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J Cell Physiol. 2014 Sep;229(9):1170-6. doi: 10.1002/jcp.24546.

Dependence of castration-resistant prostate cancer (CRPC) stem cells on CRPC-associated fibroblasts.

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Biochemistry and Molecular Biology, University of Southern California, Los Angeles, California; Institute for Genetic Medicine, University of Southern California, Los Angeles, California.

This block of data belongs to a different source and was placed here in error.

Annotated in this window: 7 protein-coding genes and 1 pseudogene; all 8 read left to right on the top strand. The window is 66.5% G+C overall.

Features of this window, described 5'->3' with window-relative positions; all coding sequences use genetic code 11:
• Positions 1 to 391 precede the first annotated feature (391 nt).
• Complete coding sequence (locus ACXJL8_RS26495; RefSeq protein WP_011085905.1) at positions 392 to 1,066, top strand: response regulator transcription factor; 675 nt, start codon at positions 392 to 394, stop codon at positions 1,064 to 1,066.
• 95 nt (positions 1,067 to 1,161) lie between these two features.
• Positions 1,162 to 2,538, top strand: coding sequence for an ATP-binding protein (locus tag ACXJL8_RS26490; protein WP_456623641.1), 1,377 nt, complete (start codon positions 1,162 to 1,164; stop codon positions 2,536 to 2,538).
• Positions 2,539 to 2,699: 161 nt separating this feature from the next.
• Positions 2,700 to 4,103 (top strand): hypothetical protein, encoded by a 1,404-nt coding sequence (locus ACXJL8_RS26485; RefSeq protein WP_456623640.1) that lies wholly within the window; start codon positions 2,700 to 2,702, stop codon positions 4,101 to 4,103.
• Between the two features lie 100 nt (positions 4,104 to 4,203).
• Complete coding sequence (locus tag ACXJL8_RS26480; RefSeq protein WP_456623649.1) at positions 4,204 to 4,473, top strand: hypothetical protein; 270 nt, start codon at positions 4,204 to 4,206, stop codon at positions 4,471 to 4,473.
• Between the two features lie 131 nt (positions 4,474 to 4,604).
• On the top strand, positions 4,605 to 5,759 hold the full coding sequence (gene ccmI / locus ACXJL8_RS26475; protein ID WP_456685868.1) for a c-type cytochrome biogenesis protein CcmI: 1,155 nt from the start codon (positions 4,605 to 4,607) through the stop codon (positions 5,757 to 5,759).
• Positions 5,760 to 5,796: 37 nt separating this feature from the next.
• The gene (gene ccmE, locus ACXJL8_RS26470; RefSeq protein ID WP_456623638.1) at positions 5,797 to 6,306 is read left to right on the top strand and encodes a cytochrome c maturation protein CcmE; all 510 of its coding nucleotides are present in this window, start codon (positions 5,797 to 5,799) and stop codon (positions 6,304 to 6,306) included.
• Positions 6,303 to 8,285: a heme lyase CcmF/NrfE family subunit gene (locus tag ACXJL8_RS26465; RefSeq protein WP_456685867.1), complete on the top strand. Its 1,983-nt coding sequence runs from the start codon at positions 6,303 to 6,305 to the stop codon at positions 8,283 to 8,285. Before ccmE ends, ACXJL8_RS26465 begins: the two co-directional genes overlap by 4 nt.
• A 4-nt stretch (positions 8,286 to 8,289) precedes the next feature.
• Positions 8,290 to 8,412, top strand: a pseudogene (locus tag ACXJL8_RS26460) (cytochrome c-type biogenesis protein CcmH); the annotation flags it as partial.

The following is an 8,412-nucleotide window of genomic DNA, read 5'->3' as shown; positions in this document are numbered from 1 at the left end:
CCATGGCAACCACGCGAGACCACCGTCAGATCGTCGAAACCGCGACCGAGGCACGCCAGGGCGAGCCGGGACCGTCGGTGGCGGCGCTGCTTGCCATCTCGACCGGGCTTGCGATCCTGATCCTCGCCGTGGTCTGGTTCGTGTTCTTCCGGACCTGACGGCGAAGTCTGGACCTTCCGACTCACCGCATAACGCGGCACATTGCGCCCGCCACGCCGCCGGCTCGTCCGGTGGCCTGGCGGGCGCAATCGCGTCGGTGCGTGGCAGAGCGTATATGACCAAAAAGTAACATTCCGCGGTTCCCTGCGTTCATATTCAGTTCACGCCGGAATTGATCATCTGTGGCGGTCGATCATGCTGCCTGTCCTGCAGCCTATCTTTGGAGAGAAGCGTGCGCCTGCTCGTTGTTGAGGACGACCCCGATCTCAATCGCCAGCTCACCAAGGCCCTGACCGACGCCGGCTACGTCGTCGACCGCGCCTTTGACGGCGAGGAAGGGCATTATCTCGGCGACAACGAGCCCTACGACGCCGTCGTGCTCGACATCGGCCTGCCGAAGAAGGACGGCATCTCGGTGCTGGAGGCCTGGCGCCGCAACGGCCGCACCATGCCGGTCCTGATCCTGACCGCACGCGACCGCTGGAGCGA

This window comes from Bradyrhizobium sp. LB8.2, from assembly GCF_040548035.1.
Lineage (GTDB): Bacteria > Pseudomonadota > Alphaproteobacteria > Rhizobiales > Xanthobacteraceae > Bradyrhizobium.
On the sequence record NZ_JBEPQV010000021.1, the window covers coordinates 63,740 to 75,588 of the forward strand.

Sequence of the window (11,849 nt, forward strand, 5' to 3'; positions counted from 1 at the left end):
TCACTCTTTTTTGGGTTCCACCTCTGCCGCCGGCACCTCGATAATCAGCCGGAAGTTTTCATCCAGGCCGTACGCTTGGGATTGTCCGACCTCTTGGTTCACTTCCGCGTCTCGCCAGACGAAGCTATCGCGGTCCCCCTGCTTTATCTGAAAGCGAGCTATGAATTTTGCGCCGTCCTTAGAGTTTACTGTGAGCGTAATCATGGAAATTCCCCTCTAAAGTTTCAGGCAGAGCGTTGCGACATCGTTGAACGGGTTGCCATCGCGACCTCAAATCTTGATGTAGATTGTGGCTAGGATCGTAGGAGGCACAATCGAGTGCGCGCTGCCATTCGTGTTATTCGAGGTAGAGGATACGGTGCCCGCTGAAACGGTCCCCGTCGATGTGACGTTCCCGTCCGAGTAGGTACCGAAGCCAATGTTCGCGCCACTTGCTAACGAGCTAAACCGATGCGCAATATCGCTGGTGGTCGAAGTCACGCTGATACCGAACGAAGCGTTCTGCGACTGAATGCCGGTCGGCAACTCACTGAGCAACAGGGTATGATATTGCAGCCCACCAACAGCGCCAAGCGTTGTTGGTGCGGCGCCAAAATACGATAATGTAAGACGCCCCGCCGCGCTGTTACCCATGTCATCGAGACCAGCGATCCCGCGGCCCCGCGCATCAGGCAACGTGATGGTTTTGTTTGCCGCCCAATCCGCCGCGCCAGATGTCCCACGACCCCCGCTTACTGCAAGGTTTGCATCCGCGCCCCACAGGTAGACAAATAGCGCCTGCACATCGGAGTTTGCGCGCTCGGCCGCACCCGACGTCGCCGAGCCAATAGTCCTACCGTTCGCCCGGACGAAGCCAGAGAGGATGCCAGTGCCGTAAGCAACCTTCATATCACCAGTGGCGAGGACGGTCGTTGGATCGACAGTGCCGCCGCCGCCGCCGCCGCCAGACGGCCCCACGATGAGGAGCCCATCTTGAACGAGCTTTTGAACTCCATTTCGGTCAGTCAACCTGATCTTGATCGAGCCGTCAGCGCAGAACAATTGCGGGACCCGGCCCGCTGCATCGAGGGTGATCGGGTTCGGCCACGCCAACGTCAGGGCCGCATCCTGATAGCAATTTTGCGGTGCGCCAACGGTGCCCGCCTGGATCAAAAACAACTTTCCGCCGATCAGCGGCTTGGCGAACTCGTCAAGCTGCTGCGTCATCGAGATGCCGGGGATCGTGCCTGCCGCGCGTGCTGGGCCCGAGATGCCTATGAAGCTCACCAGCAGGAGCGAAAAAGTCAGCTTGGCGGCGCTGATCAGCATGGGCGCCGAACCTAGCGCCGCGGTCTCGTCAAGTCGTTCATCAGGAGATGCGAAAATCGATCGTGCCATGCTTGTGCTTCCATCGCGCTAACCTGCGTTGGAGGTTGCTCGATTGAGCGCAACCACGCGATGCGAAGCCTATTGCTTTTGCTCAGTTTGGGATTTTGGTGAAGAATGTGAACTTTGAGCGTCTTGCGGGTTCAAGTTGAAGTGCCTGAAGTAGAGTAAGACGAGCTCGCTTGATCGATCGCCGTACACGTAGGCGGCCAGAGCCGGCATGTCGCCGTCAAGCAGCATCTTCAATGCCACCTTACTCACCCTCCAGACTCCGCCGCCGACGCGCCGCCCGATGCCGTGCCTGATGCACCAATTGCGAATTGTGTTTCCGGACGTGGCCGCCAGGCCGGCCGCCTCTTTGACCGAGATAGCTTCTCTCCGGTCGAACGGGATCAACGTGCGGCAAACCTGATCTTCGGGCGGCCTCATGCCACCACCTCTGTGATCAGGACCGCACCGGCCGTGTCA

We previously established a role for cancer-associated fibroblasts (CAF) in enhancing the self-renewal and differentiation potentials of putative prostate cancer stem cells (CSC). Our published work focused on androgen-dependent prostate cancer (ADPC) using the conditional Pten deletion mouse model. Employing the same model, we now describe the interaction of CAF and CSC in castration-resistant prostate cancer (CRPC). CAF isolated from ADPC (ADPCAF) and from CRPC (CRPCAF) were compared in terms of their ability to support organoid formation and tumor initiation by CSC from CRPC (CRPCSC) in vitro and in vivo. CRPCSC formed spheroids in vitro and well-differentiated glandular structures under the renal capsules of recipient mice in vivo more effectively in the presence of CRPCAF compared to ADPCAF. Furthermore, whereas CSC with CAF from ADPC formed mostly well-differentiated tumors in our previous study, we now show that CRPCSC, when combined with CRPCAF (but not ADPCAF), can form aggressive, poorly-differentiated tumors. The potential of CRPCAF to support organoid/tumor formation by CRPCSC remained greater even when compared to 10-fold more ADPCAF, suggesting that paracrine factors produced specifically by CRPCAF preferentially potentiate the stemness and tumorigenic properties of the corresponding CSC. This apparently unique property of CRPCAF was notable when the CAF and CSC were grafted in either intact or castrated recipient mice. In both environments, CRPCAF induced in the epithelial compartment higher proliferative activity compared to ADPCAF, indicated by a higher Ki67 index. Factors released by CRPCAF to regulate CRPCSC may be targeted to develop novel therapeutic approaches to manage advanced prostate cancer.

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